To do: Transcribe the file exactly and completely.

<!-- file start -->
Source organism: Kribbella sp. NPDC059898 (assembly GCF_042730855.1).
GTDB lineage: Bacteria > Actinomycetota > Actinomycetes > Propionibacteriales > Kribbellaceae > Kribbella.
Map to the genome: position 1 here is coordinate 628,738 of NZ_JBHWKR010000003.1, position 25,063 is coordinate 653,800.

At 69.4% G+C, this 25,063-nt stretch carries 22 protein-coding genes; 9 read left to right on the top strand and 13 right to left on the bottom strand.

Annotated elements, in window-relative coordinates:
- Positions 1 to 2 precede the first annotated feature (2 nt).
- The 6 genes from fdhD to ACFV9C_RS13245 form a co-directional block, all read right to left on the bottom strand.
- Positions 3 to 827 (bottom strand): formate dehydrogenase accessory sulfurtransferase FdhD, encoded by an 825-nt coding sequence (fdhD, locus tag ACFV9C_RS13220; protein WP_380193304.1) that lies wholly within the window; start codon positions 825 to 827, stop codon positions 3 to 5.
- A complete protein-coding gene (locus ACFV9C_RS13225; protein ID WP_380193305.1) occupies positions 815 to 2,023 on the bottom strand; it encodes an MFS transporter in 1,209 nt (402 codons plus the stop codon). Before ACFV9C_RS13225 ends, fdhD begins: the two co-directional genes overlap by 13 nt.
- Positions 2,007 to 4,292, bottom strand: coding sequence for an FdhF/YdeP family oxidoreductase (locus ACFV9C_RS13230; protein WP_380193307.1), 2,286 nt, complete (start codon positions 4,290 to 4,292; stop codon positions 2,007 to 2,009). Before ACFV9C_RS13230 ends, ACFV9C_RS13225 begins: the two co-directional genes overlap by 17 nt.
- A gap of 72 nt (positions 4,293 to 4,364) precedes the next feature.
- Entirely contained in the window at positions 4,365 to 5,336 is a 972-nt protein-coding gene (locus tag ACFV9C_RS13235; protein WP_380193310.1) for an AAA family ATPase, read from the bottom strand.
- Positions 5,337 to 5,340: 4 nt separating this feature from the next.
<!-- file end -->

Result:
Source organism: Kribbella sp. NPDC059898 (assembly GCF_042730855.1).
GTDB lineage: Bacteria > Actinomycetota > Actinomycetes > Propionibacteriales > Kribbellaceae > Kribbella.
Map to the genome: position 1 here is coordinate 628,738 of NZ_JBHWKR010000003.1, position 25,063 is coordinate 653,800.

At 69.4% G+C, this 25,063-nt stretch carries 22 protein-coding genes; 9 read left to right on the top strand and 13 right to left on the bottom strand.

Annotated elements, in window-relative coordinates:
- Positions 1 to 2 precede the first annotated feature (2 nt).
- The 6 genes from fdhD to ACFV9C_RS13245 form a co-directional block, all read right to left on the bottom strand.
- Positions 3 to 827 (bottom strand): formate dehydrogenase accessory sulfurtransferase FdhD, encoded by an 825-nt coding sequence (fdhD, locus tag ACFV9C_RS13220; protein WP_380193304.1) that lies wholly within the window; start codon positions 825 to 827, stop codon positions 3 to 5.
- A complete protein-coding gene (locus ACFV9C_RS13225; protein ID WP_380193305.1) occupies positions 815 to 2,023 on the bottom strand; it encodes an MFS transporter in 1,209 nt (402 codons plus the stop codon). Before ACFV9C_RS13225 ends, fdhD begins: the two co-directional genes overlap by 13 nt.
- Positions 2,007 to 4,292, bottom strand: coding sequence for an FdhF/YdeP family oxidoreductase (locus ACFV9C_RS13230; protein WP_380193307.1), 2,286 nt, complete (start codon positions 4,290 to 4,292; stop codon positions 2,007 to 2,009). Before ACFV9C_RS13230 ends, ACFV9C_RS13225 begins: the two co-directional genes overlap by 17 nt.
- A gap of 72 nt (positions 4,293 to 4,364) precedes the next feature.
- Entirely contained in the window at positions 4,365 to 5,336 is a 972-nt protein-coding gene (locus tag ACFV9C_RS13235; protein WP_380193310.1) for an AAA family ATPase, read from the bottom strand.
- Positions 5,337 to 5,340: 4 nt separating this feature from the next.